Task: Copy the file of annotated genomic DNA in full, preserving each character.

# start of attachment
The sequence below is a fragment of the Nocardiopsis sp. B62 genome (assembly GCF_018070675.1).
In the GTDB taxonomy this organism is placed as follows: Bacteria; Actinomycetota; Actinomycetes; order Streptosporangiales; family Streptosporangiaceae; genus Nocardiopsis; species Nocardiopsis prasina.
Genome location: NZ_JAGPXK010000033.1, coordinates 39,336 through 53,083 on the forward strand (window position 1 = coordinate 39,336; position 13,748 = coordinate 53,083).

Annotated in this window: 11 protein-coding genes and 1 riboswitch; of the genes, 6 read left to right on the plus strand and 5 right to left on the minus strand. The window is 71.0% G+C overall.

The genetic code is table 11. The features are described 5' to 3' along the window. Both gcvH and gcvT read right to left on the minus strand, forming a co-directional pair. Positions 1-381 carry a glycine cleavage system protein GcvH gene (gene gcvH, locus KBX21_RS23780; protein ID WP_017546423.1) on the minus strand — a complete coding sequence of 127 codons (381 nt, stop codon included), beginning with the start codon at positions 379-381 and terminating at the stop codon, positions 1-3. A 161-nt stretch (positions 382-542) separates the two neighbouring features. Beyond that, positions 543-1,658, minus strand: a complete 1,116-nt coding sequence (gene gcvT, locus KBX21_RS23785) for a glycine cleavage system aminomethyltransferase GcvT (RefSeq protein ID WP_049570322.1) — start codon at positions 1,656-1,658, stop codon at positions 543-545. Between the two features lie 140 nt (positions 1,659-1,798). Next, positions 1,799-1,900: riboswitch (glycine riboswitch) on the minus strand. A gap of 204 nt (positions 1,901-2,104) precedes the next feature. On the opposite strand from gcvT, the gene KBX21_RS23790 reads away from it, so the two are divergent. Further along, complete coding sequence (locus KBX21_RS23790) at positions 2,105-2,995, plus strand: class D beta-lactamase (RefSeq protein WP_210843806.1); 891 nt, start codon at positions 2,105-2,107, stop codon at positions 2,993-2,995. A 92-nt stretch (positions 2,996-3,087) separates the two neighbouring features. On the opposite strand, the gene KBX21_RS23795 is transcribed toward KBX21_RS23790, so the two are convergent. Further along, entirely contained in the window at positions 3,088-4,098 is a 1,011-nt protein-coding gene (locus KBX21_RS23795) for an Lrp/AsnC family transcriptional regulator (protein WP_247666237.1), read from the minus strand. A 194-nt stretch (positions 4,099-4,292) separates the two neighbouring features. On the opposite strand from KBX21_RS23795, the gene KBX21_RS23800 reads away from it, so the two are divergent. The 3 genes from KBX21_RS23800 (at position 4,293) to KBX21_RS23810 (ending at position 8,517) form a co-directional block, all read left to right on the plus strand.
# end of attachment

The sequence below is a fragment of the Nocardiopsis sp. B62 genome (assembly GCF_018070675.1).
In the GTDB taxonomy this organism is placed as follows: Bacteria; Actinomycetota; Actinomycetes; order Streptosporangiales; family Streptosporangiaceae; genus Nocardiopsis; species Nocardiopsis prasina.
Genome location: NZ_JAGPXK010000033.1, coordinates 39,336 through 53,083 on the forward strand (window position 1 = coordinate 39,336; position 13,748 = coordinate 53,083).

Annotated in this window: 11 protein-coding genes and 1 riboswitch; of the genes, 6 read left to right on the plus strand and 5 right to left on the minus strand. The window is 71.0% G+C overall.

The genetic code is table 11. The features are described 5' to 3' along the window. Both gcvH and gcvT read right to left on the minus strand, forming a co-directional pair. Positions 1-381 carry a glycine cleavage system protein GcvH gene (gene gcvH, locus KBX21_RS23780; protein ID WP_017546423.1) on the minus strand — a complete coding sequence of 127 codons (381 nt, stop codon included), beginning with the start codon at positions 379-381 and terminating at the stop codon, positions 1-3. A 161-nt stretch (positions 382-542) separates the two neighbouring features. Beyond that, positions 543-1,658, minus strand: a complete 1,116-nt coding sequence (gene gcvT, locus KBX21_RS23785) for a glycine cleavage system aminomethyltransferase GcvT (RefSeq protein ID WP_049570322.1) — start codon at positions 1,656-1,658, stop codon at positions 543-545. Between the two features lie 140 nt (positions 1,659-1,798). Next, positions 1,799-1,900: riboswitch (glycine riboswitch) on the minus strand. A gap of 204 nt (positions 1,901-2,104) precedes the next feature. On the opposite strand from gcvT, the gene KBX21_RS23790 reads away from it, so the two are divergent. Further along, complete coding sequence (locus KBX21_RS23790) at positions 2,105-2,995, plus strand: class D beta-lactamase (RefSeq protein WP_210843806.1); 891 nt, start codon at positions 2,105-2,107, stop codon at positions 2,993-2,995. A 92-nt stretch (positions 2,996-3,087) separates the two neighbouring features. On the opposite strand, the gene KBX21_RS23795 is transcribed toward KBX21_RS23790, so the two are convergent. Further along, entirely contained in the window at positions 3,088-4,098 is a 1,011-nt protein-coding gene (locus KBX21_RS23795) for an Lrp/AsnC family transcriptional regulator (protein WP_247666237.1), read from the minus strand. A 194-nt stretch (positions 4,099-4,292) separates the two neighbouring features. On the opposite strand from KBX21_RS23795, the gene KBX21_RS23800 reads away from it, so the two are divergent. The 3 genes from KBX21_RS23800 (at position 4,293) to KBX21_RS23810 (ending at position 8,517) form a co-directional block, all read left to right on the plus strand.